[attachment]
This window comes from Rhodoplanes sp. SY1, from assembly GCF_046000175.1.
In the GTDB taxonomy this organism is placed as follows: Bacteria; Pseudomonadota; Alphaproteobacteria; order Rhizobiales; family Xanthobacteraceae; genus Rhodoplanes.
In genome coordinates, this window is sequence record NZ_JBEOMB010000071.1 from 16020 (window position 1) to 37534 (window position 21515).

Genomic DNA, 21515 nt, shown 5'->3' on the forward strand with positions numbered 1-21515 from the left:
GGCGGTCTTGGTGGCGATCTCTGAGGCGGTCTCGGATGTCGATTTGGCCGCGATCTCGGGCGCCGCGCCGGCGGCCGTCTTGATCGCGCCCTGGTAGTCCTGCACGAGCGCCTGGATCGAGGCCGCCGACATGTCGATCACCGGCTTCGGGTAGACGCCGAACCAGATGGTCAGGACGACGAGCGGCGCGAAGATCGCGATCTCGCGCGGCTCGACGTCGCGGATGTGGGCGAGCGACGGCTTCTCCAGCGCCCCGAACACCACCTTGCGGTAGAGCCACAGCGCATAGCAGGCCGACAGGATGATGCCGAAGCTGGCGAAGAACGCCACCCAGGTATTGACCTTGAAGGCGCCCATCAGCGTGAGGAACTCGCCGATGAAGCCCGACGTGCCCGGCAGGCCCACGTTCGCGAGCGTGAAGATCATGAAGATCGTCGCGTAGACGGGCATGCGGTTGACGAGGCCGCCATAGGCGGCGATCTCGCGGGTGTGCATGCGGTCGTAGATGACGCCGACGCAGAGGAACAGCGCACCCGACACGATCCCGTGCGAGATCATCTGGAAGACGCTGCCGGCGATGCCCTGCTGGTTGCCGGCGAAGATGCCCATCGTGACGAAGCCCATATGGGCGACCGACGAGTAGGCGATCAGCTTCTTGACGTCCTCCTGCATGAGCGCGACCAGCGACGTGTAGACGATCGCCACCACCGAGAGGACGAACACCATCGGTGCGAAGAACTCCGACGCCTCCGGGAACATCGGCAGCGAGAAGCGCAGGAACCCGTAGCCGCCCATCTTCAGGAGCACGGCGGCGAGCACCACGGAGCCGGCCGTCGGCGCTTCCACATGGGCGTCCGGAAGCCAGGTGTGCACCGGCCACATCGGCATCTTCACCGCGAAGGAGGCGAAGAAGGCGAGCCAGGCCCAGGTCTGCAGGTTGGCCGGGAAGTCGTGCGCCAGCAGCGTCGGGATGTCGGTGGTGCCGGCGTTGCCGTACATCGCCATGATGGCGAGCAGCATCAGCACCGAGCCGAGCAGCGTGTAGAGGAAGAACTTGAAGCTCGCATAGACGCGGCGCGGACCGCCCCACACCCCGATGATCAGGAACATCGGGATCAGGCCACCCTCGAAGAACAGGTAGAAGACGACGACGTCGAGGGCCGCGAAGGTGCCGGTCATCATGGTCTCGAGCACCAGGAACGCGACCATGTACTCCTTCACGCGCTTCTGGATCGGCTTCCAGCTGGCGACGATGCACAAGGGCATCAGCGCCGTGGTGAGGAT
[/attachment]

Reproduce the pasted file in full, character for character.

This window comes from Rhodoplanes sp. SY1, from assembly GCF_046000175.1.
In the GTDB taxonomy this organism is placed as follows: Bacteria; Pseudomonadota; Alphaproteobacteria; order Rhizobiales; family Xanthobacteraceae; genus Rhodoplanes.
In genome coordinates, this window is sequence record NZ_JBEOMB010000071.1 from 16020 (window position 1) to 37534 (window position 21515).

Genomic DNA, 21515 nt, shown 5'->3' on the forward strand with positions numbered 1-21515 from the left:
GGCGGTCTTGGTGGCGATCTCTGAGGCGGTCTCGGATGTCGATTTGGCCGCGATCTCGGGCGCCGCGCCGGCGGCCGTCTTGATCGCGCCCTGGTAGTCCTGCACGAGCGCCTGGATCGAGGCCGCCGACATGTCGATCACCGGCTTCGGGTAGACGCCGAACCAGATGGTCAGGACGACGAGCGGCGCGAAGATCGCGATCTCGCGCGGCTCGACGTCGCGGATGTGGGCGAGCGACGGCTTCTCCAGCGCCCCGAACACCACCTTGCGGTAGAGCCACAGCGCATAGCAGGCCGACAGGATGATGCCGAAGCTGGCGAAGAACGCCACCCAGGTATTGACCTTGAAGGCGCCCATCAGCGTGAGGAACTCGCCGATGAAGCCCGACGTGCCCGGCAGGCCCACGTTCGCGAGCGTGAAGATCATGAAGATCGTCGCGTAGACGGGCATGCGGTTGACGAGGCCGCCATAGGCGGCGATCTCGCGGGTGTGCATGCGGTCGTAGATGACGCCGACGCAGAGGAACAGCGCACCCGACACGATCCCGTGCGAGATCATCTGGAAGACGCTGCCGGCGATGCCCTGCTGGTTGCCGGCGAAGATGCCCATCGTGACGAAGCCCATATGGGCGACCGACGAGTAGGCGATCAGCTTCTTGACGTCCTCCTGCATGAGCGCGACCAGCGACGTGTAGACGATCGCCACCACCGAGAGGACGAACACCATCGGTGCGAAGAACTCCGACGCCTCCGGGAACATCGGCAGCGAGAAGCGCAGGAACCCGTAGCCGCCCATCTTCAGGAGCACGGCGGCGAGCACCACGGAGCCGGCCGTCGGCGCTTCCACATGGGCGTCCGGAAGCCAGGTGTGCACCGGCCACATCGGCATCTTCACCGCGAAGGAGGCGAAGAAGGCGAGCCAGGCCCAGGTCTGCAGGTTGGCCGGGAAGTCGTGCGCCAGCAGCGTCGGGATGTCGGTGGTGCCGGCGTTGCCGTACATCGCCATGATGGCGAGCAGCATCAGCACCGAGCCGAGCAGCGTGTAGAGGAAGAACTTGAAGCTCGCATAGACGCGGCGCGGACCGCCCCACACCCCGATGATCAGGAACATCGGGATCAGGCCACCCTCGAAGAACAGGTAGAAGACGACGACGTCGAGGGCCGCGAAGGTGCCGGTCATCATGGTCTCGAGCACCAGGAACGCGACCATGTACTCCTTCACGCGCTTCTGGATCGGCTTCCAGCTGGCGACGATGCACAAGGGCATCAGCGCCGTGGTGAGGAT